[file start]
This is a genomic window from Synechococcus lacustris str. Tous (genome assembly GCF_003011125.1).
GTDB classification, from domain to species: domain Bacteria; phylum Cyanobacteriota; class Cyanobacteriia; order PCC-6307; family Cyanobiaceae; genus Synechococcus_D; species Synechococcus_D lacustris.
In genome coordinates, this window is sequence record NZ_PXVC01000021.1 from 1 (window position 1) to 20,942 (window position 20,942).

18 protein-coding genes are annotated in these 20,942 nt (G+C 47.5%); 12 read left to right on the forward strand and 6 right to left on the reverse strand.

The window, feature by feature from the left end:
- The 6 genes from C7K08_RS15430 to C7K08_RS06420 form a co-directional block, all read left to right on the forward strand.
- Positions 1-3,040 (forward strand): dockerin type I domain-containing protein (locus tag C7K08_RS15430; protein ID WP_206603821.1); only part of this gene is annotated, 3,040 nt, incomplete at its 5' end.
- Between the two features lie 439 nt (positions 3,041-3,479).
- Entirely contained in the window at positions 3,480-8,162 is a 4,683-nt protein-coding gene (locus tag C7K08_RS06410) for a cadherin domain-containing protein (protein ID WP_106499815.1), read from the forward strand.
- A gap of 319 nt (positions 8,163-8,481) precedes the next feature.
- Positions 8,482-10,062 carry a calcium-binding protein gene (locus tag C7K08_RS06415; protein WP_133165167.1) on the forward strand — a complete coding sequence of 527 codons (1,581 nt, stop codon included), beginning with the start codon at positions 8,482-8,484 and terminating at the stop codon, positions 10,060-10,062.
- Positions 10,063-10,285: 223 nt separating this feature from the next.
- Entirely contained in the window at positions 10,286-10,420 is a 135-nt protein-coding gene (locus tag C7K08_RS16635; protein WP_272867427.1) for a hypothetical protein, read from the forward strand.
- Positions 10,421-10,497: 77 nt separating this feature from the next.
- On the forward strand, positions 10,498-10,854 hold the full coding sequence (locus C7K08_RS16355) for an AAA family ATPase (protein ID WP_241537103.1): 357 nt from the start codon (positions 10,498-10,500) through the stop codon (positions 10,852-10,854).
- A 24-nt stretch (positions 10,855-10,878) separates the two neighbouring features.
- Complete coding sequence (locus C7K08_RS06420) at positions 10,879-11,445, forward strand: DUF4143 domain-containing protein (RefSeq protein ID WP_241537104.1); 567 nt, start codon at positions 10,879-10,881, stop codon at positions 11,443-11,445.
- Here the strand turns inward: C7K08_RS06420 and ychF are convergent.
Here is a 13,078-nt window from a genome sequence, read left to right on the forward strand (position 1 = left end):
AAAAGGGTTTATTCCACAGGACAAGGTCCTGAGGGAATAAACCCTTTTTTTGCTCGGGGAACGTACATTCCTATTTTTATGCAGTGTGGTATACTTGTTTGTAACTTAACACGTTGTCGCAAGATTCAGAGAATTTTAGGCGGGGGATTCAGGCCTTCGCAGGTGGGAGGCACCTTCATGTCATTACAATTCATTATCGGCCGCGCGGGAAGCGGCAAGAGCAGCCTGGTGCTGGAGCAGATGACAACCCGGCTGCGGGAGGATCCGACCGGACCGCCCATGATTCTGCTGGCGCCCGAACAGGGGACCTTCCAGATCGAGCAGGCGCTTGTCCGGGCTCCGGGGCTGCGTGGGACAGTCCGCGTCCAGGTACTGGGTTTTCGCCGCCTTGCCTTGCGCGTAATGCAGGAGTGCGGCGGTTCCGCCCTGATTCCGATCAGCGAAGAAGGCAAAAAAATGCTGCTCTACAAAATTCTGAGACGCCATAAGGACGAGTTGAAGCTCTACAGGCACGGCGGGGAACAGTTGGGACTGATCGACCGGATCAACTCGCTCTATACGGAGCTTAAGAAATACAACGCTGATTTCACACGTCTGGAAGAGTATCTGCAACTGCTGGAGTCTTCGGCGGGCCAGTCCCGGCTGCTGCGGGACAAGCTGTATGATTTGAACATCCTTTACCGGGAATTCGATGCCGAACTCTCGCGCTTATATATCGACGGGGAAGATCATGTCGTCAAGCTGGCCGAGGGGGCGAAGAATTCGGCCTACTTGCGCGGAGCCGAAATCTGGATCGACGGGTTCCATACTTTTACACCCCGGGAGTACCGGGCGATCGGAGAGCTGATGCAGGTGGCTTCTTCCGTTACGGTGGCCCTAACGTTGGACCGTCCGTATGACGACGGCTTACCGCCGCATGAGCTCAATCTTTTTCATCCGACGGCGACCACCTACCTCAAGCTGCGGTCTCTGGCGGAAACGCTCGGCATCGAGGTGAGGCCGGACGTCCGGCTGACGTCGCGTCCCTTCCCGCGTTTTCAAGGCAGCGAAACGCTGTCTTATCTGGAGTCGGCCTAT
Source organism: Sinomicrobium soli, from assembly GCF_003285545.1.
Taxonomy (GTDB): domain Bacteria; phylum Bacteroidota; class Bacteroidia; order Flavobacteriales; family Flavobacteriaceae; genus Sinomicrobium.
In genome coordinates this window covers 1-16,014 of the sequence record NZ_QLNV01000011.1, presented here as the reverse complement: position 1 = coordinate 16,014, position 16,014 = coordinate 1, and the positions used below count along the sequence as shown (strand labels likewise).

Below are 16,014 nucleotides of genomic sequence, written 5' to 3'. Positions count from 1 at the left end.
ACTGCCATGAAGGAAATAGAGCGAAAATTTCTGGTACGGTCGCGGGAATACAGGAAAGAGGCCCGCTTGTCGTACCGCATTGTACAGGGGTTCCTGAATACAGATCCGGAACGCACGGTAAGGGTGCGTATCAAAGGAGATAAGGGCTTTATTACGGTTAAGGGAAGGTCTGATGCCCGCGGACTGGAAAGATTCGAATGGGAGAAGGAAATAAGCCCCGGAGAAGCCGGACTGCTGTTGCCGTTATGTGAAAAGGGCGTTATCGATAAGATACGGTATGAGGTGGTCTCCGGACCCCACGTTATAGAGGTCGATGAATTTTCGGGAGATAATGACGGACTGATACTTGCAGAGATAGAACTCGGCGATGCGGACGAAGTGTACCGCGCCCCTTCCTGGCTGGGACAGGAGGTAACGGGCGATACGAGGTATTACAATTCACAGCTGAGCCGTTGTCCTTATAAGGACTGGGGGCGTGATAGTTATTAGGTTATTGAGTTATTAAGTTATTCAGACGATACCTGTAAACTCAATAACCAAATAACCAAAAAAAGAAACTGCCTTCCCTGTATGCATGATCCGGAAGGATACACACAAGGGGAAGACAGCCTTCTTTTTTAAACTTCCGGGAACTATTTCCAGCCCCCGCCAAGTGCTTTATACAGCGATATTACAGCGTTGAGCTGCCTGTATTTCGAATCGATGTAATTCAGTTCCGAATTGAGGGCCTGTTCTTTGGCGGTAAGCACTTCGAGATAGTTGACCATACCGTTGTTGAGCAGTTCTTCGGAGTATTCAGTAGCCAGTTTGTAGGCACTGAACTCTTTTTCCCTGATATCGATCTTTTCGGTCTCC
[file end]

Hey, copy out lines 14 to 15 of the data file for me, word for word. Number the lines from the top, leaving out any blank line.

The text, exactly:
- Positions 10,421-10,497: 77 nt separating this feature from the next.
- On the forward strand, positions 10,498-10,854 hold the full coding sequence (locus C7K08_RS16355) for an AAA family ATPase (protein ID WP_241537103.1): 357 nt from the start codon (positions 10,498-10,500) through the stop codon (positions 10,852-10,854).